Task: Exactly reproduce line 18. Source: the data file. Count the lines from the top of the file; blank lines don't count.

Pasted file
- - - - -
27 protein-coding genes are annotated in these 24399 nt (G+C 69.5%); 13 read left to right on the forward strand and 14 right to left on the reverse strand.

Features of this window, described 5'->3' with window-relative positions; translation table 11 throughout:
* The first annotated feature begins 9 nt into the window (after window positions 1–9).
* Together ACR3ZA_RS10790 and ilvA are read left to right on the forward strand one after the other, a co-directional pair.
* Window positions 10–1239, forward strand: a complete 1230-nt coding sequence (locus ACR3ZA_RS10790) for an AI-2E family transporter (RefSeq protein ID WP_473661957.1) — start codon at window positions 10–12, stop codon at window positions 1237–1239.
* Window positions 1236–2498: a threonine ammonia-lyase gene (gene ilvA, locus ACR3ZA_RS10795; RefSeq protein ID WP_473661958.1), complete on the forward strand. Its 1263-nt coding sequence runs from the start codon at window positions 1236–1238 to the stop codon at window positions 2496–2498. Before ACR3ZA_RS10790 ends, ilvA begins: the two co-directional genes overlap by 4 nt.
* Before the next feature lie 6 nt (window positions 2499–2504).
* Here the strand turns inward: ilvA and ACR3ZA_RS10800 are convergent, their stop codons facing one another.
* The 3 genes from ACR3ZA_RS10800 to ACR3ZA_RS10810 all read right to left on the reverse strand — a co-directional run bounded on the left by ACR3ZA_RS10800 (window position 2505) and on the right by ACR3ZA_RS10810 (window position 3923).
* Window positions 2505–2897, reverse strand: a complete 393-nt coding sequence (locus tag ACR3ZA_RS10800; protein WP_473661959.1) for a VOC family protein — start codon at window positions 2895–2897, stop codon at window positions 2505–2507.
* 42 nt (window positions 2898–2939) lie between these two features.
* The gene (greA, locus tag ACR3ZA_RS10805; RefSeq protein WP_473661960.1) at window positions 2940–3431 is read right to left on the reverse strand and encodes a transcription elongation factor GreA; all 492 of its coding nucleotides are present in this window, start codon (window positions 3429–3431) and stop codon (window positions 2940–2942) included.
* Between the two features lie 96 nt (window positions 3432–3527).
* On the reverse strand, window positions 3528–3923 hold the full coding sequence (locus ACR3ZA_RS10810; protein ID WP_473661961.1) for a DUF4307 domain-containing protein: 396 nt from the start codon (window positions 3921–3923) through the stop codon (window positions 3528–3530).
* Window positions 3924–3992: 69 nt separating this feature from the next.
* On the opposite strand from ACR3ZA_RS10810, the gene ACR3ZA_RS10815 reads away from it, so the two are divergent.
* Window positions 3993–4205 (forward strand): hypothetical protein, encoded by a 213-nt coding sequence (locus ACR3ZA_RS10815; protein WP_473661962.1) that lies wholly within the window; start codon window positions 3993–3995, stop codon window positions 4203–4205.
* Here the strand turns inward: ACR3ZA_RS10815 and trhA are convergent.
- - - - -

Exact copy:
* Here the strand turns inward: ACR3ZA_RS10815 and trhA are convergent.